This is the first show since 2019 and owners of many old-timers, hot Golfs, BMWs, Honda Civics, Toyota Corolla TRDs and the like, Germany versus Japan display for “young-timer” classics, will be there for your delight.
“We decided to separate the two groups on display as far as entering the arena is concerned, to avoid any build-up of traffic when the exhibitors enter early on Sunday morning,” said organiser Paulo Calisto. “The show became so popular in the past that we were blocking off huge sections of Rand Show Road from 06:30! This time around, my marshals will direct the two groups of car to their appropriate entrances.
“Oh, and even better news, the forecast for Sunday is bright and sunny, which will be an added bonus for families wanting to get out and enjoy the fresh air, after a couple of miserable weekends, weather-wise. Also along the family-friendly theme, tickets cost only R80 for adults and kids under 12 pay R20. And adult tickets are even cheaper if booked through Computicket, at R60!”
From the classic perspective, there will be a wide range of cars on display. But as in the past, it is expected that machines from the Muscle Car genre will be the dominant force. In previous shows, many serious muscle car builders have used the Classic Car Show to debut their latest creations, and with a three-year hiatus for this show, due to Covid-19 restrictions, a whole bunch of newly reminted Mustangs, Camaros, Chargers, Barracudas, Challengers and Pontiac GTOs are expected to take pride of place on the Nasrec paving.
In addition to the muscle cars, which are recognised as having been built in America from 1964 to the mid-1970s, there will be dozens of larger American sedans and convertibles on show and these date from the mid-1950s through to the mid-1970s. The cars you should look out for here will be the classics from the so-called Tri-Chevy years – 1955 to 1957 – that many hot-rodders reckon was the zenith for Chevrolet production. Interestingly, the Chevies of this period changed quite dramatically in appearance every year, although closer examination reveals that they all had the same basic body structure, and the stylists simply added different grilles, different chrome side-flashes and larger tail fins.
From 1961 onwards, American designers tended to drop the tail fins, but the massive land yachts were no less dramatic in terms of the impression they made. In this day and age one can only marvel at the idea of little old ladies in giant Ford, Dodges and Chevrolet Impalas executing parallel parking manoeuvres in these cars, which were almost six metres long!
Since the mid-1930s, American pick-up trucks have been hugely popular, and in the past decade, a whole pick-up-truck movement has been growing in South Africa. The pick-ups are sometimes presented in completely original form, while others have been radically hot-rodded with huge wheels and even bigger V8s crammed beneath their bonnets. The great thing about building a classic pick-up truck is that they not only look good, but because they are simple with minimal trim, they are easier to build than a classic car of the same period. What’s more, if you happen to need a fridge that needs transporting or a load of wood, you can carefully place a tarpaulin on the pristine load bed to avoid scratches, and put your classic pick-up to work!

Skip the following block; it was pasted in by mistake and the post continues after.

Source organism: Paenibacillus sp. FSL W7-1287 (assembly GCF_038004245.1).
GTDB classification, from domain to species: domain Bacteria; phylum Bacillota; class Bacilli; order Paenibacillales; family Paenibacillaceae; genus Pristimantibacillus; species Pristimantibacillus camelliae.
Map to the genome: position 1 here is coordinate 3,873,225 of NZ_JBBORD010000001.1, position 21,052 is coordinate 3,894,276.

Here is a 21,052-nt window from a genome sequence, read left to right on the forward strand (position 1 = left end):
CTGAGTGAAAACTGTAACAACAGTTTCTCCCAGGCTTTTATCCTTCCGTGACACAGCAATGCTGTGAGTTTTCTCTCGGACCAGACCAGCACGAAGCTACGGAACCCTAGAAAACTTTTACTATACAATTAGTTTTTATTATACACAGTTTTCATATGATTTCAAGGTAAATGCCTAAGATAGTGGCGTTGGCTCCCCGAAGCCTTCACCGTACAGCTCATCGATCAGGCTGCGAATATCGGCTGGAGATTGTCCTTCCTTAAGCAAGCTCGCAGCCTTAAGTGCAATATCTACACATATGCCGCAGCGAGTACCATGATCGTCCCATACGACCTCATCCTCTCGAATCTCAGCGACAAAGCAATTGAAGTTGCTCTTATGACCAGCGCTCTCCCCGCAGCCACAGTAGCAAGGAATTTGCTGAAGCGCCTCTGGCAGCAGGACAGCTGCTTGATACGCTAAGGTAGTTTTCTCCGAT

South African car freaks are indeed fortunate due to the fact that we have had a vast variety of manufacturers doing business in this country over the past century. So at Nasrec on Sunday you are likely to see Austin, Morris, Jaguar and Vauxhall nameplates from England, Volkswagen and DKW and Opel badges from Germany, Italian Alfa Romeos and Fiats, and French Renaults and Peugeots.
You may well see some South African-specific cars too, such as the Ranger assembled here by General Motors specifically for our market in the late 1960s, or the much-loved GSM Dart sports cars that were built by a bunch of enthusiasts in Cape Town in the 1960s. As for other South African built cars, it is important to realise that most of the Cobra sports cars you will see are in fact South African-built kits, replicating the famous V8 sports machines created by Texan Carroll Shelby in the 1960s.
Expect very strong displays from the owners of Ford Cortinas and Ford Escorts. In recent years the Ford Escort 1600 Sport and Escort RS2000 models have become extremely collectable and valuable, mainly because of the demand for rust-free examples of these cars in the UK. The ones that have remained here are prized indeed! The same goes for larger Fairmont GTs and Holden Monaros, which are sought after by Austrian buyers, as these cars had their roots in Australia when they were assembled here in South Africa in the early 1970s.
In the Germany versus Japan display, the accent will be on much more modern Volkswagen Golfs, BMW 3-Series, Honda Civics, Toyota Corollas, and dozens of customised Citi Golfs. These cars have all achieved cult-like status among the boy-racer brigade, who pride themselves on radical paint jobs, booming sound systems, suspensions that see the cars lowered almost to the pavement, and engines often massaged with giant turbochargers. Look out, too, for very special Nissan 1400 pick-ups with radical engine transplants lurking beneath their bonnets.
For more information, contact Paulo Calisto on 060 524 3767 or visit www.classiccarshow.co.za.